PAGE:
A local beauty pageant contestant earned praise from the public because of her answer that highlights issues confronting Filipino farmers and what the government should do about it.
During the Queen Isabela 2023 pageant, Johanna Trisha Cinco was asked by Miss Universe Philippines national director Shamcey Supsup-Lee how she can encourage millennials to take a career in agriculture as the number of farmers declines.
“I think it is time for us to stop burdening society to go to jobs that don’t benefit them, instead, we should burden the system to create a more sustainable position for farmers and make farming a good job for people. And once we do that — once the government does its job that’s when millennials will choose to be farmers because by then it is a profession that will feed their family and it is a profession that will give them a sustainable life,” Trisha said.
ganito ang sagutan. mulat sa realidad. may aksyon na inilalatag. pic.twitter.com/VIBG4vYEOI
— dale (@miguel_deyl) January 26, 2023
Trisha’s answer has caught the attention of some social media personalities.
“I just had a wordgasm!! Grabe!! Clear, concise, and very eloquently addressed! Rekta! In that very short time!” Eva Le Queen, one of the finalists of “Drag Race Philippines” Season 1 said.
Former Miss Universe delegate Ayn Bernos also noticed Trisha’s answer and wrote in a quote retweet “Slayeddd.”
“Ganito ang sagutan. mulat sa realidad. may aksyon na inilalatag,” an online user said.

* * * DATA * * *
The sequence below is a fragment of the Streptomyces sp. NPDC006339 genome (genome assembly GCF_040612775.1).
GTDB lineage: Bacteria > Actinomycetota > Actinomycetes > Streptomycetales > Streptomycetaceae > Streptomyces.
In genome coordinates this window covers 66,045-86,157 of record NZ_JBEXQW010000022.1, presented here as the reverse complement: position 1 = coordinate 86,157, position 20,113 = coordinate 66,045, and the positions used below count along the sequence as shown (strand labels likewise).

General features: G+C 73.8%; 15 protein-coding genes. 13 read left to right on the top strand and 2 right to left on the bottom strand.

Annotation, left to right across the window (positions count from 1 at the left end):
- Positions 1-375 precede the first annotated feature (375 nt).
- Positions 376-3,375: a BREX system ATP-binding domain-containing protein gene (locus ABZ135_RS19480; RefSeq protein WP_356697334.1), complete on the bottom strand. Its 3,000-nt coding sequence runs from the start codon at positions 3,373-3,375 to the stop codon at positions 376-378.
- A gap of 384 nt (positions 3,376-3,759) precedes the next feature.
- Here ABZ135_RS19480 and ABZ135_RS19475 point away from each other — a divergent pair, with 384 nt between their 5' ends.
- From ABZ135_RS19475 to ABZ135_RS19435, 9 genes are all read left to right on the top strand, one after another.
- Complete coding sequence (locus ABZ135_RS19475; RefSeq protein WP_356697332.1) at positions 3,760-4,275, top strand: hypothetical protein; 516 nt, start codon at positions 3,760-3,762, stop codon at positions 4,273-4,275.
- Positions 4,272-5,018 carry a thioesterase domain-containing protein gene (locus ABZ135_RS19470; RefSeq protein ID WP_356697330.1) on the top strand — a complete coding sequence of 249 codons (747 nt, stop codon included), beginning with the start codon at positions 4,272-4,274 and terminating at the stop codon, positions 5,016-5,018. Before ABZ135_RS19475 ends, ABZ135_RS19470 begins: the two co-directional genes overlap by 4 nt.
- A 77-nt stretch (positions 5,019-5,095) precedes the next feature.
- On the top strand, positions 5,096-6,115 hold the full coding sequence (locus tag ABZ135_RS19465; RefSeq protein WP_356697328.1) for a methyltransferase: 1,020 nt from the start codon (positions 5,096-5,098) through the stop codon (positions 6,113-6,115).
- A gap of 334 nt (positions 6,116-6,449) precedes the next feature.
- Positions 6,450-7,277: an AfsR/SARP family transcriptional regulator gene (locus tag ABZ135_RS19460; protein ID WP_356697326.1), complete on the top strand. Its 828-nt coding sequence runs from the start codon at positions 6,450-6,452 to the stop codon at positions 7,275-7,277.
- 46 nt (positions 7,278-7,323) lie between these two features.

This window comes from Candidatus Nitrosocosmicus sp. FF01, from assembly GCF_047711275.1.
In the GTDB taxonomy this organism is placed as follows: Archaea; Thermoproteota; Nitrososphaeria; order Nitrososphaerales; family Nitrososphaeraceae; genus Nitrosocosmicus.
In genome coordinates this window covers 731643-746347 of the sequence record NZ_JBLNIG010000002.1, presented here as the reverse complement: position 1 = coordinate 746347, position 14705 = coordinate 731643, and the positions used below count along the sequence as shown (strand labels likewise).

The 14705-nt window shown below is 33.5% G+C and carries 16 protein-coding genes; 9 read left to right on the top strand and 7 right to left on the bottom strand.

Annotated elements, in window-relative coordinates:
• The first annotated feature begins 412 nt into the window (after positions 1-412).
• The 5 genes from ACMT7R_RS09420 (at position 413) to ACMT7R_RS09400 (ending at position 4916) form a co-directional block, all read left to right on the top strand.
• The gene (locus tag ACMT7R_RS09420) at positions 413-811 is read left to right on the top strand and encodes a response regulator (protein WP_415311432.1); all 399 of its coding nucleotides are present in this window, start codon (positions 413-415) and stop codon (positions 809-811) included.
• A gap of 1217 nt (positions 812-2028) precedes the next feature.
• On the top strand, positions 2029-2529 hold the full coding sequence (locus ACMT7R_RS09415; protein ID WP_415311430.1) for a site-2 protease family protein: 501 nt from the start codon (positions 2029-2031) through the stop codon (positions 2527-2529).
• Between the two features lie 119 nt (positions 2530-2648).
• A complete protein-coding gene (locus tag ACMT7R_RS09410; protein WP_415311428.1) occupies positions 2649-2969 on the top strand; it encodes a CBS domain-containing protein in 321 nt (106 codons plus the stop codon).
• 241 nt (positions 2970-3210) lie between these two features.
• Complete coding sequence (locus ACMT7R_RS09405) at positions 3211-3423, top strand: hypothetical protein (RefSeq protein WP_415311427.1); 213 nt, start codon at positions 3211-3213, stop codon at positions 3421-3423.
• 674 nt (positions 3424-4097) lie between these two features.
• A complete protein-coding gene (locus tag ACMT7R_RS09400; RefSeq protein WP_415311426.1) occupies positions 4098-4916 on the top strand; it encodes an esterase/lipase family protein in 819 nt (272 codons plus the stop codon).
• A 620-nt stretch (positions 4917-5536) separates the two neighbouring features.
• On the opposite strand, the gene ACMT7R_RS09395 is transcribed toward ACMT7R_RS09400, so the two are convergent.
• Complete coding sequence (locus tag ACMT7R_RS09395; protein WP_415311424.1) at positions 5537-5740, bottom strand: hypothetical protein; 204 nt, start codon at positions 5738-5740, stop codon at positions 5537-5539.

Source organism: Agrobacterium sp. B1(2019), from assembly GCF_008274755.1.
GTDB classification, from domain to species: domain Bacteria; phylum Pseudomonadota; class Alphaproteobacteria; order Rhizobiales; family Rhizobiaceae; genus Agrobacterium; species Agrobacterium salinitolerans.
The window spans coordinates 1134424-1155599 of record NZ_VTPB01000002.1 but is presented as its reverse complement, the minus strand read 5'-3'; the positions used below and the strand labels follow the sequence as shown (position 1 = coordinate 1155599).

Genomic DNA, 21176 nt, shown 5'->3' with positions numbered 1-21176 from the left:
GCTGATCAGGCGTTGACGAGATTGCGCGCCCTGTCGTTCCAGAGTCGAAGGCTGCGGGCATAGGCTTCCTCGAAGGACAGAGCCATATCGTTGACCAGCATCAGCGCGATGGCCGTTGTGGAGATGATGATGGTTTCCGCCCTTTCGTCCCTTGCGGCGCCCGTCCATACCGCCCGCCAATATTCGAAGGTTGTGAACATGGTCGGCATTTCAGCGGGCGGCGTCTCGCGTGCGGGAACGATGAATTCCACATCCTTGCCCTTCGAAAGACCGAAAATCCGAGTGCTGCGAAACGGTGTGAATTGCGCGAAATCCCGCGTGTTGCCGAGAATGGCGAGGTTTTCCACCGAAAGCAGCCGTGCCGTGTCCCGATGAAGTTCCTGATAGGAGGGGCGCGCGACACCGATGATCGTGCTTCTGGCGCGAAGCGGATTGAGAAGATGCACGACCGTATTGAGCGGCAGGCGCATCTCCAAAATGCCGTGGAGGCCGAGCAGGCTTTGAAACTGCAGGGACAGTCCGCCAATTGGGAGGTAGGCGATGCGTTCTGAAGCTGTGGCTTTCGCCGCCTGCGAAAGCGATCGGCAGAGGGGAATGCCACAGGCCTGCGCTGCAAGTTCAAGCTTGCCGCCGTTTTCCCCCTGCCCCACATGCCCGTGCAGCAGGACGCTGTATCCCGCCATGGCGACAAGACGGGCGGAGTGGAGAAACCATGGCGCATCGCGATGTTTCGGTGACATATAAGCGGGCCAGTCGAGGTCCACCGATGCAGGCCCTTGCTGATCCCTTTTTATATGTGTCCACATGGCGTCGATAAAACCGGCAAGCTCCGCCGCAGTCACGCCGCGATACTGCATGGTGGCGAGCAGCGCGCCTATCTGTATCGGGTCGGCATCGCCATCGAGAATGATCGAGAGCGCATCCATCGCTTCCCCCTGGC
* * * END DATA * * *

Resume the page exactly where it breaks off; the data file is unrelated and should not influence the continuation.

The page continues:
“Wanna see Shamcey Supsup’s reaction when @trishacincoo nailed the answer to her question. This should be the type of candidate that #MissUniversePH sends,” a Twitter user commented.
Some lamented that Trisha failed to bag the title but the beauty queen said that “being able to speak and be heard is already a win” as she expressed her gratitude to the people around her.
Trisha bagged the title of “Queen Isabela Culture and the Arts.”
The articulate delivery of her message is a reflection of Trisha’s experience as a national debater and as the president of the Far Eastern University Oratorical and Debate Council during college.
Trisha told Interaksyon that she is preparing to pursue a law degree. Apart from this, she also creates educational content on TikTok.
Farming in the Philippines
The average age of farmers in the Philippines is between 57 and 59 years old, United States Agency for International Development (USAID) reported.
USAID said the reason behind this is that the youth do not consider a career in agriculture as profitable.
Based on the Department of Agriculture‘s 2021 report, agricultural workers in the country have a P285.19 average daily basic pay.
Apart from the youth themselves, most of the parents of rice farmers also do not want their children to pursue a career in agriculture.
This was revealed in the study by University of the Philippines professor Florencia Palis.
Her findings showed that about 65% of the farmers want their children to stay away from rice farming, while 35% want their children to engage in the same trade.
One of the major reasons why farmers do not want their children to be like them is that they do not see a good future in farming.
Farmers also wanted their children to earn a college degree so that will have better incomes and stable jobs.
In her recommendations, Palis underscored the role of government in providing support to farmers that will encourage the younger generations to pursue a career in agriculture.
“The Philippine government and agricultural institutions need to formulate on-the-ground strategies that will raise the motivation of farmers and their children to continue rice farming and, thereby, contribute to attaining the country’s rice self-sufficiency goal,” the UP professor noted in her research.
Palis’ study was conducted in three provinces of the country, one province representing each of the three big islands: Isabela for Luzon, Iloilo for the Visayas, and Agusan del Norte for Mindanao. The study noted that 165 farmers participated in the focus group discussion.